The CAFE rules (Corporate Average Fuel Economy) are a farce. I like to post on this subject, so this isn't the first and won't be the last.
CAFE attempts to control fuel consumption by regulating the fleet average fuel economy of a carmaker. CAFE says "all the cars you sell this year have to average out to X". Notice that it does not regulate the fuel economy of individual cars. And it does nothing to regulate consumer behavior--only car makers.
So what are the effects of CAFE? Automakers are forced to make small, cheap, fuel efficient cars whether anyone wants to buy them or not. These have to be cheap because that is the only way that they can be sold in volume. It is a cliche, and it is true, that the American automakers can not make a profit on small cars. To offset the incentives required to sell the small cars that Americans don't want, automakers increase profit margins on SUVs and other larger products. Basically, the large cars and light trucks are subsidizing the small ones.
Automakers can play some tricks to duck under CAFE. For example, the Chrysler PT Cruiser, which is based on the Dodge Neon platform, is classified as a "truck", and therefore lowers DaimlerChrysler's truck fuel economy number. Another trick is the Flex Fuel program, which gives automakers CAFE credits, whether people actually use ethanol or not.
The stated purpose of CAFE is to reduce gasoline consumption. There are much better ways to do this, which would be direct and effective. And honest.
First, gas taxes could be raised. Consumers will choose more fuel efficient vehicles out of economic necessity. To protect farmers (which may be America's most favored class of businessmen) and other commercial users, a business fuel tax deduction could be implemented.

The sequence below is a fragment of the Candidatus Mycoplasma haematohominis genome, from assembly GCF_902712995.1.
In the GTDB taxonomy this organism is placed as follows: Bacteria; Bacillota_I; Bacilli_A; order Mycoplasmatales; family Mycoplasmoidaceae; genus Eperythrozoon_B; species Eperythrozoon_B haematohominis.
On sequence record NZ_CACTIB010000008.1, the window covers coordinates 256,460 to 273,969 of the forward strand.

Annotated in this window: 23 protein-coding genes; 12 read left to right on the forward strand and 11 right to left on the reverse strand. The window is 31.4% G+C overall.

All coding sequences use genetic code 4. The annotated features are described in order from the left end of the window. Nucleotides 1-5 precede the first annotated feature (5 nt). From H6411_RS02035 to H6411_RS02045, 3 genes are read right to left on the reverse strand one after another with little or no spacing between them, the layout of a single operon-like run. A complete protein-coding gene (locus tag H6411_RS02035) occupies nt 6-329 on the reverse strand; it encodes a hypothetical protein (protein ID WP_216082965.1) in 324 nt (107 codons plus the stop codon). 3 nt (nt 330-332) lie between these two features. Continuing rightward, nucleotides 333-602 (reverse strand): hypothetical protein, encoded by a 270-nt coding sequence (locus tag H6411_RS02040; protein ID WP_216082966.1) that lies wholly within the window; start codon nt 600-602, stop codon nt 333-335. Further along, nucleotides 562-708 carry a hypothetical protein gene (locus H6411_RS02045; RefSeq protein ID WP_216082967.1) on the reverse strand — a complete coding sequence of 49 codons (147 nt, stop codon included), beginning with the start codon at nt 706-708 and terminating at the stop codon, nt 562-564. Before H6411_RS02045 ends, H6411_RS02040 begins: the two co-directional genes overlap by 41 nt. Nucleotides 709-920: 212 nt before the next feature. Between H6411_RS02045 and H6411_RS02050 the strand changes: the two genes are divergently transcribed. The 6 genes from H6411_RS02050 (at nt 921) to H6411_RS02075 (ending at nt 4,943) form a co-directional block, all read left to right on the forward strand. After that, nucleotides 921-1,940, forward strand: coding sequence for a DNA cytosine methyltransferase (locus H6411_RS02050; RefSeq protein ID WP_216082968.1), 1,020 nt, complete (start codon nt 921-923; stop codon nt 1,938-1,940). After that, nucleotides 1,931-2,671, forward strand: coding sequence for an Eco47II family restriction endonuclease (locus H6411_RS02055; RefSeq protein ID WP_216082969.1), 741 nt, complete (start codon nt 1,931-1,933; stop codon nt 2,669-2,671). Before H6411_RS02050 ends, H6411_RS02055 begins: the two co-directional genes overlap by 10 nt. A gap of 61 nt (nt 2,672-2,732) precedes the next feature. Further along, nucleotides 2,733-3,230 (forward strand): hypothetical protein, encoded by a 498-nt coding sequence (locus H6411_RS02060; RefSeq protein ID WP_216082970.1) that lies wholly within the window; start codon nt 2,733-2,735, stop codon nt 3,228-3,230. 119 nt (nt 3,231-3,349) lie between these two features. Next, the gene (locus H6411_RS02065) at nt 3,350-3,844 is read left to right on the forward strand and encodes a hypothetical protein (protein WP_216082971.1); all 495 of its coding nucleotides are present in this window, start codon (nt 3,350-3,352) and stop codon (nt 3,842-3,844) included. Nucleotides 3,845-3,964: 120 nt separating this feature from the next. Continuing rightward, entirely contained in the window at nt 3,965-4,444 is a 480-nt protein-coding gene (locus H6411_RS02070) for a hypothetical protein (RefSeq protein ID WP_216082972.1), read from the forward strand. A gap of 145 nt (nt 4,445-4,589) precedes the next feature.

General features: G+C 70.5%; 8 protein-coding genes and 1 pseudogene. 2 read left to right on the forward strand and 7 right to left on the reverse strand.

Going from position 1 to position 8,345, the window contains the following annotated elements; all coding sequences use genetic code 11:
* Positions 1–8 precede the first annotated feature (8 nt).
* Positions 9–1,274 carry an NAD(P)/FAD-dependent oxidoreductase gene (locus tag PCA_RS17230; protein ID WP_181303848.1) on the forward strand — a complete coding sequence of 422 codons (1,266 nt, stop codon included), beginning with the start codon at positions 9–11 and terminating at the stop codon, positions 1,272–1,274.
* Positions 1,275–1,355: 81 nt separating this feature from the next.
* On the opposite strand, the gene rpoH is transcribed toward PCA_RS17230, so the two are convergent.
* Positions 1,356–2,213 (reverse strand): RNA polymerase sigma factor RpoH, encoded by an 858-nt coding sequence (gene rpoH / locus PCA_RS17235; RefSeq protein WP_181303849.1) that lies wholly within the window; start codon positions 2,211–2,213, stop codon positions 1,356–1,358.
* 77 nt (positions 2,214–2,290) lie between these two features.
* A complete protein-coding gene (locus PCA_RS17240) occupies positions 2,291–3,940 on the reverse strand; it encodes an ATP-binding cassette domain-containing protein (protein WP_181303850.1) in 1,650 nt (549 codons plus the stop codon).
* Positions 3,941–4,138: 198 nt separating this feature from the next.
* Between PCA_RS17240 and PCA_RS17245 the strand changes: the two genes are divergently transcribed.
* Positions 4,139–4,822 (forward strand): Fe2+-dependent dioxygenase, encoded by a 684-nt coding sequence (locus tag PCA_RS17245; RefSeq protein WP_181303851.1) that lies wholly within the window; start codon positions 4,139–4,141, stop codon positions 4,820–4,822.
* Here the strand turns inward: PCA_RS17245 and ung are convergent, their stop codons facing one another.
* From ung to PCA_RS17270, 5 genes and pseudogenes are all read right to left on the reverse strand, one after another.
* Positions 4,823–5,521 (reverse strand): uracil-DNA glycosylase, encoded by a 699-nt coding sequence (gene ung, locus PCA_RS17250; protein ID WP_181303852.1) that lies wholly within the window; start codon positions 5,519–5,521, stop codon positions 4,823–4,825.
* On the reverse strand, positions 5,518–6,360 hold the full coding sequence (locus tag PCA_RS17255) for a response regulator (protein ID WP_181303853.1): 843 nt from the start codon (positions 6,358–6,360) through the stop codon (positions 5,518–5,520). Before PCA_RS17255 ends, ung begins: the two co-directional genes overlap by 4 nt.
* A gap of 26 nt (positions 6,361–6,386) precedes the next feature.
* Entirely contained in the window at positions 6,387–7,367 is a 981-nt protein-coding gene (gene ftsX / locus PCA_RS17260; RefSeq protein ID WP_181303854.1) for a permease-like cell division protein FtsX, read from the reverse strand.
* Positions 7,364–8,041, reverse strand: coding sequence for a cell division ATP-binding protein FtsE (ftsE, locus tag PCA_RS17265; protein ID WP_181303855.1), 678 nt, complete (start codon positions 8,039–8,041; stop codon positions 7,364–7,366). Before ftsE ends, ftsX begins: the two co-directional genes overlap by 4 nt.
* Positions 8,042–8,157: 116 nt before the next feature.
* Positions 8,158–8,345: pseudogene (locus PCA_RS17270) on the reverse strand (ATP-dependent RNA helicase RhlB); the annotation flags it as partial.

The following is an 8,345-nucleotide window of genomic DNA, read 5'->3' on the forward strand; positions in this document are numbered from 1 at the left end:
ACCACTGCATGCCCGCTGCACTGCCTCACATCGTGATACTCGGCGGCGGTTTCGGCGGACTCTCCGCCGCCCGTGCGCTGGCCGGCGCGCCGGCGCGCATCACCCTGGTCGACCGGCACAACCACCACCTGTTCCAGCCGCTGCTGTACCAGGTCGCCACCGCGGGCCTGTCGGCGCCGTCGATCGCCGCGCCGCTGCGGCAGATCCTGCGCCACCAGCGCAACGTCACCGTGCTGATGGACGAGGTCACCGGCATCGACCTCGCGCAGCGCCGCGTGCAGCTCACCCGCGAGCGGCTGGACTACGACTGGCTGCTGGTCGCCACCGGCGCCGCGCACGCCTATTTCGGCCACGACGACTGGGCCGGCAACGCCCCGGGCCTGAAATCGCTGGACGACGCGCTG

Many people hate this solution, but because it will regulate consumer behavior. But at the same time, most people say they want CAFE to increase, and that the carmakers aren't doing enough to produce fuel efficient vehicles. Meanwhile, consumers demand more power, midsize sedans push 250HP, and even minivans now sprint 0-60mph in under 8s. Hybrids? Sure, but they have to perform as well as IC only cars, and we don't want to spend $4,000 extra for them.
Another way to increase fuel economy would be to write the rules to regulate it more directly, on a per-vehicle basis, rather than as a fleet average. For example, a rule could state that passenger cars with interior volume between 100 and 120 ft^3 and weighing between 3000lbs and 4000lbs must have an EPA average fuel economy of 29MPG, or a gas guzzler tax of $1000 would be levied. The rules could be subdivided for every vehicle class and weight range. The NHTSA recently moved in this direction, but not entirely.